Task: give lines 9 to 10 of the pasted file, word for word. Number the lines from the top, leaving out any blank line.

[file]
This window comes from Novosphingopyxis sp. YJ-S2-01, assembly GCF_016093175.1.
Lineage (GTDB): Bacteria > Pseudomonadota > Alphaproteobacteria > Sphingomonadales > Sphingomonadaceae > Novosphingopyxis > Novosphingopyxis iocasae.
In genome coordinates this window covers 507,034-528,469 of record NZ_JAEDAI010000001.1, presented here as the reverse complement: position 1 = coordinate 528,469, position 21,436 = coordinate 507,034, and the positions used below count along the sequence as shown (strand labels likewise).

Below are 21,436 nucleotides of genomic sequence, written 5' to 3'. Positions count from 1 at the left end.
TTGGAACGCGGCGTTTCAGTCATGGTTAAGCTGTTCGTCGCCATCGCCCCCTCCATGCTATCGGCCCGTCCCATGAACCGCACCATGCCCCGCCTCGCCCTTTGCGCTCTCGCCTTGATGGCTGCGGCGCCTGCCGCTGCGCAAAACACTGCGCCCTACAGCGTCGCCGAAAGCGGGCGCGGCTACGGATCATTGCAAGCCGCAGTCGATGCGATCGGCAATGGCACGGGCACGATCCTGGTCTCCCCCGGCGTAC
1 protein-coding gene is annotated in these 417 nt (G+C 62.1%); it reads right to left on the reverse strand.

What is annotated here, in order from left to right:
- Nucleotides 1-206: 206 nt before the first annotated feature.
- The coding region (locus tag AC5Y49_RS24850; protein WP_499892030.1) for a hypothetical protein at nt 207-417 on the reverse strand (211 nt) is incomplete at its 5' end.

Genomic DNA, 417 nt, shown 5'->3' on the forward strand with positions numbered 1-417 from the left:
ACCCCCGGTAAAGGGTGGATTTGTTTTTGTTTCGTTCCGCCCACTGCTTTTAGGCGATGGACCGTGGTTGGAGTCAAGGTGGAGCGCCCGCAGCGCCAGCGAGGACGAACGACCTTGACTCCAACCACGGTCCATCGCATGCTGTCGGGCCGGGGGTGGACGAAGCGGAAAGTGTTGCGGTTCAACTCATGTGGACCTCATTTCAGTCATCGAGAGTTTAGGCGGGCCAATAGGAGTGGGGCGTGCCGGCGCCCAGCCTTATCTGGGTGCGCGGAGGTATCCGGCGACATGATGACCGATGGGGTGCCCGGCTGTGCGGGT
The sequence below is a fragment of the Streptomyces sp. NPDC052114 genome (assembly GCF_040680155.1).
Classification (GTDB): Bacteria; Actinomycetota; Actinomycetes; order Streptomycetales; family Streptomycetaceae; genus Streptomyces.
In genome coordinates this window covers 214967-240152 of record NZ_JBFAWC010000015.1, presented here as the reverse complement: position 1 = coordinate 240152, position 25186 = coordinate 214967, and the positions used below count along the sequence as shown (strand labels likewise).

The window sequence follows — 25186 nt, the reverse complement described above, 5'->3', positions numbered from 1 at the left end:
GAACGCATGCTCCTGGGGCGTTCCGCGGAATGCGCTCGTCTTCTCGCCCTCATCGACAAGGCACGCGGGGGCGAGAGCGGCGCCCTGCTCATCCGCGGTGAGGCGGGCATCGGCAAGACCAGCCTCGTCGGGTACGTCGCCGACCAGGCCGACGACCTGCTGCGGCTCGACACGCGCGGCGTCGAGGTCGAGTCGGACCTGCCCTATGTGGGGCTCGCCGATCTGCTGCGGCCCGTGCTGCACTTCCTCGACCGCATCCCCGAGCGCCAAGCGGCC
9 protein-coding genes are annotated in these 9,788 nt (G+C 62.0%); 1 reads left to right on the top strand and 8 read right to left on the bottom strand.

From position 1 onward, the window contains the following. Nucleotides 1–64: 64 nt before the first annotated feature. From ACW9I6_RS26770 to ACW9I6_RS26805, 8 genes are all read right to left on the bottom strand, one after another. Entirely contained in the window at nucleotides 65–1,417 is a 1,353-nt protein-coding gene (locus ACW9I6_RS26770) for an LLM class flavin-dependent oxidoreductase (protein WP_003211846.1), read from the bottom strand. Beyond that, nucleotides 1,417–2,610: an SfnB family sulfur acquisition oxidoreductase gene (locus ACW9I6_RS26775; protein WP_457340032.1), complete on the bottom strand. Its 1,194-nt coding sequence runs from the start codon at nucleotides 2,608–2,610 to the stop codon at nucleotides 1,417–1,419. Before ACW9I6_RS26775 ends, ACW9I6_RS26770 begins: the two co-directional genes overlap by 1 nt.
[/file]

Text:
- The coding region (locus tag AC5Y49_RS24850; protein WP_499892030.1) for a hypothetical protein at nt 207-417 on the reverse strand (211 nt) is incomplete at its 5' end.

Genomic DNA, 417 nt, shown 5'->3' on the forward strand with positions numbered 1-417 from the left: